You have to add more than one dimension, in general. Mathematicians have studied in great detail the question of how many extra dimensions you need in order to embed a curved manifold in a flat one. One key result is the Nash Embedding Theorem, which says that you can isometrically embed an $m$-dimensional Riemannian manifold in $n$-dimensional flat space, for some $n\le m(m+1)(3m+11)/2$. (Isometric embedding means embedding in a way that preserves lengths, etc., which is what seems to be relevant here.)
That's 120 dimensions for 3-dimensional space!
This theorem only applies to Riemannian manifolds, not Lorentzian ones -- that is, it applies to space, not spacetime with its annoying minus sign in the metric. If it did apply to spacetime, so that we could apply the result with $m=4$, you'd need 230 dimensions.
As far as I know, there's not a comparably clean result for Lorentzian spacetime. There are bunches of references here. But it certainly can't be any easier to embed spacetime than to embed space!
Anyway, I think this illustrates why people don't like to think of general relativity in terms of embeddings in higher-dimensional space. It's going to be way, way harder than the standard approach.
In addition, many people have a philosophical preference not to populate a theory with unobservable entities. If you don't need those extra dimensions, why postulate them?
One addendum, after thinking about Marek's comment that one might expect to get by generically with only one (or maybe a few) extra dimensions, rather than the large number in the Nash theorem. I mentioned in the comments that my intuition was different, although I wasn't sure. I just want to expand on that a bit.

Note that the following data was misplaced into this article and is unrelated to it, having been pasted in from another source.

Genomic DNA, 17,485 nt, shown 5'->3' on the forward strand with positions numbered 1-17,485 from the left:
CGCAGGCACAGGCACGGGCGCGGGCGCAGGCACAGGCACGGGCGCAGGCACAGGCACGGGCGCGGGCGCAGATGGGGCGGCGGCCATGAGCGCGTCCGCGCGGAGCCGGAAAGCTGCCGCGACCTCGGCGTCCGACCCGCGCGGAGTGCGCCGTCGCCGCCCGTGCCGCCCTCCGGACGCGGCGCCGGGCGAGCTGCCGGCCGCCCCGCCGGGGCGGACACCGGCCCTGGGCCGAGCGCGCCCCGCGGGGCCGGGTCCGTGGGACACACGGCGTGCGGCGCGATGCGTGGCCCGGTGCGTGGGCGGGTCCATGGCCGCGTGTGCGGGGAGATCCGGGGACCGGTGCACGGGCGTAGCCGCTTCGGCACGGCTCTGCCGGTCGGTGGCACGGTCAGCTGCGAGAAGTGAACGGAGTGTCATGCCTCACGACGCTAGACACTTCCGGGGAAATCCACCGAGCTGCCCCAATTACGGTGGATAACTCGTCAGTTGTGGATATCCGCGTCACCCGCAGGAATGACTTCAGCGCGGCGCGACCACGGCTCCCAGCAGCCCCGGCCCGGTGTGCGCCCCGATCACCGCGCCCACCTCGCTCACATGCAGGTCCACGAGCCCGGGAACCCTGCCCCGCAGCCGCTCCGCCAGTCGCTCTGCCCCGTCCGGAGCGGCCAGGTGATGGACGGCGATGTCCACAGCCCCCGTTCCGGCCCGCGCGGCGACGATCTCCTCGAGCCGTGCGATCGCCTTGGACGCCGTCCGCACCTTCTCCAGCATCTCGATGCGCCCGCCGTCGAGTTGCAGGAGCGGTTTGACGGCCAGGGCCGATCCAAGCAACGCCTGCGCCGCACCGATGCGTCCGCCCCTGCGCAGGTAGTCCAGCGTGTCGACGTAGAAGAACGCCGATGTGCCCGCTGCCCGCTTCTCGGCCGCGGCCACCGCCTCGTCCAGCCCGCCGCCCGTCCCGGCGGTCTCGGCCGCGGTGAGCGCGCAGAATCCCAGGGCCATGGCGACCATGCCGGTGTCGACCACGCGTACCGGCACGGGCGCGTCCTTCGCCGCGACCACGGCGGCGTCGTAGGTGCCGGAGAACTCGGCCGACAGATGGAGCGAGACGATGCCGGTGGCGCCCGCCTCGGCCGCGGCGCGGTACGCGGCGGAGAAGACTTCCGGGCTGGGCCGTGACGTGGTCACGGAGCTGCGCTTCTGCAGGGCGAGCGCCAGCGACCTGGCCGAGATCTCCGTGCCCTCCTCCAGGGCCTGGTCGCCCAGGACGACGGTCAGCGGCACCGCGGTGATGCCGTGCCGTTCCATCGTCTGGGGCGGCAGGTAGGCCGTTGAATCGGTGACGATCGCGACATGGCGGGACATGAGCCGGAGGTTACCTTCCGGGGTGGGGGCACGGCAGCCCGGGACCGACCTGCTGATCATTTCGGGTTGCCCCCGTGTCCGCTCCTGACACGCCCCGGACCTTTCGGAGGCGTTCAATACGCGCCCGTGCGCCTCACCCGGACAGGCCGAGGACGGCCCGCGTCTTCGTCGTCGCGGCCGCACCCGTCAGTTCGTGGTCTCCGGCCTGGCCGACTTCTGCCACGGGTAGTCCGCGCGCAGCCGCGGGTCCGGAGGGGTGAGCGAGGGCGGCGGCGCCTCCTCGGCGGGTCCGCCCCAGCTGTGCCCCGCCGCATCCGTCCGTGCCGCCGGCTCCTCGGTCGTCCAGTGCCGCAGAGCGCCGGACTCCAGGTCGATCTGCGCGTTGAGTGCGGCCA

You can run into trouble when using two-dimensional intuition to make guesses about higher-dimensional manifolds. In two dimensions, the Riemann curvature tensor only has one component -- that is, the curvature is described by a single number at each point. I conjecture that that's the reason why it seems intuitive that you can embed 2 dimensions in 3: you just need to "bend" the surface one way at each point to account for the curvature. (Even so, it turns out that you can't embed 2 dimensions in 3, even in relatively simple cases.) But the number of components of the curvature tensor grows rapidly with dimension. In 3 dimensions, there are 6 components, and in 4 there are 20. It's wildly implausible, to me, that you could "usually" account for all of those extra degrees of freedom with one or two extra dimensions.
(A bit of a digression, just because I think it's cool: Another example of how 2-D intuition can be a bad guide to higher dimensions. The problem of topologically classifying 2-D manifolds was solved ages ago. One might have guessed that the problem of classifying 3-D manifolds would be similar, but it turns out to be vastly harder. Last time I checked, it was thought that this problem had been solved, but there was some doubt about whether the solution was correct. And in 4-D or more, the problem is apparently known to be undecidable!)
One more point: even if it's true that you can "usually" get by with fewer dimensions, I'm not sure how relevant that is. Any manifold is a possible solution to Einstein's equation (for some stress tensor), so if you try to recast the theory in terms of extra dimensions, you'll need enough extra dimensions to account for all possibilities, not just the simple ones.